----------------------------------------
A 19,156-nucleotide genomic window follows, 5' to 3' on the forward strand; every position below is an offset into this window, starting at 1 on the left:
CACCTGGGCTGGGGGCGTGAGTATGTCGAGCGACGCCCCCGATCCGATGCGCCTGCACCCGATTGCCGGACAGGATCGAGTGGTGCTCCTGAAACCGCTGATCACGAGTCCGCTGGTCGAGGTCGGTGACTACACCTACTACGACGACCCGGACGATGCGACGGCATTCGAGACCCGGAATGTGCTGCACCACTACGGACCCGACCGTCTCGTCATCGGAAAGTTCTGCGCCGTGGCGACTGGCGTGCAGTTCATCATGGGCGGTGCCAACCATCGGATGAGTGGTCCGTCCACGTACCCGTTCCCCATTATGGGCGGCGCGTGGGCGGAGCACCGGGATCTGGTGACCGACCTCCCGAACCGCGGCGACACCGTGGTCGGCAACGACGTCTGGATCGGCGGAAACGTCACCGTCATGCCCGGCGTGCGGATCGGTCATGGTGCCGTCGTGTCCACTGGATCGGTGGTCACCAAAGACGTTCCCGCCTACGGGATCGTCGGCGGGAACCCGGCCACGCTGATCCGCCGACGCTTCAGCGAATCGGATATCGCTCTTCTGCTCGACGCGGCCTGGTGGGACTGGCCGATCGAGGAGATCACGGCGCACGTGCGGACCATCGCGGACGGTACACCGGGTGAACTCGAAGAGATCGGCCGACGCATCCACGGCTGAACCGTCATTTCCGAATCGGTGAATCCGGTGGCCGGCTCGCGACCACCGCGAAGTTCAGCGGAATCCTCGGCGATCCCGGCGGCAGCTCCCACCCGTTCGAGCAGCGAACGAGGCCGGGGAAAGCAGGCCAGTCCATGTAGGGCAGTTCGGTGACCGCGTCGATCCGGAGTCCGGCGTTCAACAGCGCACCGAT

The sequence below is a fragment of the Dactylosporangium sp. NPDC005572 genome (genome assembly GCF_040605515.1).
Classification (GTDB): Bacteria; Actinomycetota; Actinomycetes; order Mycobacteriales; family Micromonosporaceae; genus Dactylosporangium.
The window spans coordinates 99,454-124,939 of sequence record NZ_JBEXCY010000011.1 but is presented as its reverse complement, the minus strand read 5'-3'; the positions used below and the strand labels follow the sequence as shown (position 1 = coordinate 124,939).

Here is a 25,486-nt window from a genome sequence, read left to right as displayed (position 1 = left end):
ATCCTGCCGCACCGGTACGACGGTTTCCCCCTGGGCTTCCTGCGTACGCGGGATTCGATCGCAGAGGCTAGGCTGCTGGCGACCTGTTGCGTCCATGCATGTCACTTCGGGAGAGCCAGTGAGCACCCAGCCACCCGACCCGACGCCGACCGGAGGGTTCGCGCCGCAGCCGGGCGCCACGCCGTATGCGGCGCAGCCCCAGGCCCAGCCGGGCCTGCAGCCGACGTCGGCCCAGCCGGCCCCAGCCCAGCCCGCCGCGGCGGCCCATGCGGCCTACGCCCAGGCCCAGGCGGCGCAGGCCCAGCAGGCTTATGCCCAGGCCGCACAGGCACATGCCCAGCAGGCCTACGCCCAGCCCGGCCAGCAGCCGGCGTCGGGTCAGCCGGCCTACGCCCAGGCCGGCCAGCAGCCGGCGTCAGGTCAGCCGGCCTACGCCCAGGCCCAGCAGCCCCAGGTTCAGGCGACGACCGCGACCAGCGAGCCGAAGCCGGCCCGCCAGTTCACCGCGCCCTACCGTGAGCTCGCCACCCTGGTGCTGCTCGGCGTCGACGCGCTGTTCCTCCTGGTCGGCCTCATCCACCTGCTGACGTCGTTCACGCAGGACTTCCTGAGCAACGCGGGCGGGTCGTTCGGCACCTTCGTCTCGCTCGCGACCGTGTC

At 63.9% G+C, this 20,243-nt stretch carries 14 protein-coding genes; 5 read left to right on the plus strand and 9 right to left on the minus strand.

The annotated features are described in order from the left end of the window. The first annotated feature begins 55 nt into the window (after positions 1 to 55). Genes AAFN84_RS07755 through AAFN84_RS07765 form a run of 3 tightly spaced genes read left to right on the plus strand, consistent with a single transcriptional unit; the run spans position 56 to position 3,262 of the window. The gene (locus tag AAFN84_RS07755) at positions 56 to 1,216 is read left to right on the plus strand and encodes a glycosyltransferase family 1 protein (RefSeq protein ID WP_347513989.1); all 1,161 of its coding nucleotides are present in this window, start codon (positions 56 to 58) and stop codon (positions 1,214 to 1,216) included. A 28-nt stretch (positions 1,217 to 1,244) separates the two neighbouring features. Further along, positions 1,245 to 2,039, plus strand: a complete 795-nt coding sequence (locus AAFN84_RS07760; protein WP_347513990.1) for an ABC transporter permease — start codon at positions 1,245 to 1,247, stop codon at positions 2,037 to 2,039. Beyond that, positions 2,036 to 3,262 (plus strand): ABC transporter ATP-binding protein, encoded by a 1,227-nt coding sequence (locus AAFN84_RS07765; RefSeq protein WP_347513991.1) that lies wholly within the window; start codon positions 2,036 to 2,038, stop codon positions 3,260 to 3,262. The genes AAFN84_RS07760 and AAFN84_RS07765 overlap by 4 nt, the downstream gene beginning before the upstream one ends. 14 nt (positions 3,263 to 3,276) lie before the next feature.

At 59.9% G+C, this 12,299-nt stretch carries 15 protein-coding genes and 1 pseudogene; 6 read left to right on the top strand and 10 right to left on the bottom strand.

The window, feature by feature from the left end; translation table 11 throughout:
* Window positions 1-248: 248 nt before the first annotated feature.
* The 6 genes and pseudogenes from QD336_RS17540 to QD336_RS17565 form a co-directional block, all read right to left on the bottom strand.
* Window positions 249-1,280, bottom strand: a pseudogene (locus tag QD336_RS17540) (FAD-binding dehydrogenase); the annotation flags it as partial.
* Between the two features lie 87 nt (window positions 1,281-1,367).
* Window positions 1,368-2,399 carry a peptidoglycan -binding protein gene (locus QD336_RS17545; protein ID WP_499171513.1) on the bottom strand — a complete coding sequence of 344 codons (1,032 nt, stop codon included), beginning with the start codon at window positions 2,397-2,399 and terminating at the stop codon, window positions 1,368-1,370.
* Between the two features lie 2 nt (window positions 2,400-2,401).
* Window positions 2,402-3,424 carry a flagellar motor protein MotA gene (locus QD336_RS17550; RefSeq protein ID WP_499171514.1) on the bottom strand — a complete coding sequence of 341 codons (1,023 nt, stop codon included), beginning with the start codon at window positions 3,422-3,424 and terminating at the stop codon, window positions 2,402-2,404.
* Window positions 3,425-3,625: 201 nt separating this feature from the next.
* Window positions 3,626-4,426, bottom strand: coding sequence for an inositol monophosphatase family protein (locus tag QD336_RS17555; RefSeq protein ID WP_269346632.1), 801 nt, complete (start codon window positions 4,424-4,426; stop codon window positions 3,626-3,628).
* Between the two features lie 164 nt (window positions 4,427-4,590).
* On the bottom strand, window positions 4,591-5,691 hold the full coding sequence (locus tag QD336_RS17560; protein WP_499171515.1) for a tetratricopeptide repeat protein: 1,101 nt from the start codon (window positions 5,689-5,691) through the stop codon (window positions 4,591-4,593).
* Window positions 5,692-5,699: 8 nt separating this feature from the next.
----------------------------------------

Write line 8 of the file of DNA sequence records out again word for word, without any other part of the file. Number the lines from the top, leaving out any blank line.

At 63.9% G+C, this 20,243-nt stretch carries 14 protein-coding genes; 5 read left to right on the plus strand and 9 right to left on the minus strand.